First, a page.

Ms. Lea, now 77, is unusual in that she has done much of her best work in her 70s: She’s recorded or released six CDs this decade, not counting reissues. As a young singer in the 1940s and ’50s, Ms. Lea fell under the spell of the pioneering vocalist Lee Wiley, one of the great primary singers of American jazz and standards, on the same level as Mildred Bailey and Billie Holiday. The primary difference was that Wiley’s output was relatively miniscule — a single here, an aircheck there, with big gaps between gigs and projects. There isn’t likely to be a 10-CD box set of her music anytime soon. Wiley was the first singer to do songbook albums (as early as 1939), but only made a handful of LPs in her career. Of these, at least two, 1950’s “Night in Manhattan” and 1956’s “West of the Moon,” are among the greatest jazz vocal albums ever recorded.
Fortuitously, the latter album has just been reissued in a deluxe edition by Mosaic Records. It contains, among other things, just about the greatest “As Time Goes By” ever recorded, with author Herman Hupfeld’s remarkable verse, and an easy-swinging, two-beat version of “Keepin’ Out of Mischief Now,” by Wiley’s friend and one-time accompanist Fats Waller. The Dixieland qualities of the latter are supplemented in two bonus tracks from earlier in 1956, in which Wiley interfaces with a traditional style band fronted by the brilliant trumpeter Billy Butterfield.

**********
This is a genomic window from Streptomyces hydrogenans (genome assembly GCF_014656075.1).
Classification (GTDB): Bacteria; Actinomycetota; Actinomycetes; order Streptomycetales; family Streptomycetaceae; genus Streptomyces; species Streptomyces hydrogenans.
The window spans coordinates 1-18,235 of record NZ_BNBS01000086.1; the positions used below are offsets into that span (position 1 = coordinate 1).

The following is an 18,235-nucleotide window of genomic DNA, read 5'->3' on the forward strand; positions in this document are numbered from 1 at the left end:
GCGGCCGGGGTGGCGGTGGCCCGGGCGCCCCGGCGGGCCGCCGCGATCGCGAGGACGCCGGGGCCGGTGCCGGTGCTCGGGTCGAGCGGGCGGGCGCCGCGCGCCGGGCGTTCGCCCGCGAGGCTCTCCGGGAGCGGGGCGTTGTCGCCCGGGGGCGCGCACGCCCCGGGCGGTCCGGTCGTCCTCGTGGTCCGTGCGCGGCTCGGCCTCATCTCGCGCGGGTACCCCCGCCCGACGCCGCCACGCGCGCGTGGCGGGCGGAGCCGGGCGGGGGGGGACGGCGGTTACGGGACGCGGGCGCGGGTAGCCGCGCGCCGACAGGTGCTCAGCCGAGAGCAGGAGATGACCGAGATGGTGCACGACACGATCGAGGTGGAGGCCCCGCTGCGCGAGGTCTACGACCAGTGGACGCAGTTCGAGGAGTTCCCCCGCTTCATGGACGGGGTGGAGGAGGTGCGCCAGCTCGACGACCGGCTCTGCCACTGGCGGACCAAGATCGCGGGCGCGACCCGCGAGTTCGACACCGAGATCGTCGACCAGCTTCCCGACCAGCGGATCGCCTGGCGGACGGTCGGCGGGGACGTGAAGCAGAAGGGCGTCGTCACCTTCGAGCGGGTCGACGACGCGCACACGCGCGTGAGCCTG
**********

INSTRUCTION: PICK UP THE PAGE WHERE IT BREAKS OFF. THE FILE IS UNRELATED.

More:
With her smoky timbre and deep Oklahoma-territory soul, Wiley was one of the first white vocalists to fashion her own take on the blues, and she sang many variations on the form. The closest she comes on “West of the Moon” is the British song “Limehouse Blues,” a jam session standard rarely done as a semi-slow ballad. Even with its chinoiserie lyric, “Limehouse” was neither authentically Asian (even though arranger Ralph Burns opens with a flourish of an oriental fantasia) nor a genuine 12-bar blues.
It’s easy to see what Ms. Lea learned from Wiley: Like her disciple, Wiley made songs that might otherwise have been hard to swallow believable. “Limehouse Blues,” Wiley makes me realize, is a second cousin to “Black Butterfly,” a tale of a good-time girl who wears rings on her fingers and tears for a crown. This opium-smoking “Limehouse Kid” is also heading for bad times (“going the way that the rest of them did”) unless she changes her ways and repents, but Wiley’s masterful phrasing and cool confidence makes it utterly believable.
Lee Wiley left us in 1975. And though there’s no reason to believe “Black Butterfly” will be Ms. Lea’s last hurrah, it seems unlikely she’ll be given the chance to record with a full orchestra again anytime soon. Nevertheless, now at last is the time to recognize her, not merely as one of our last living links to the era of Wiley, Bailey, Holiday, and Ethel Waters, but as one of the greatest interpreters of the American Songbook.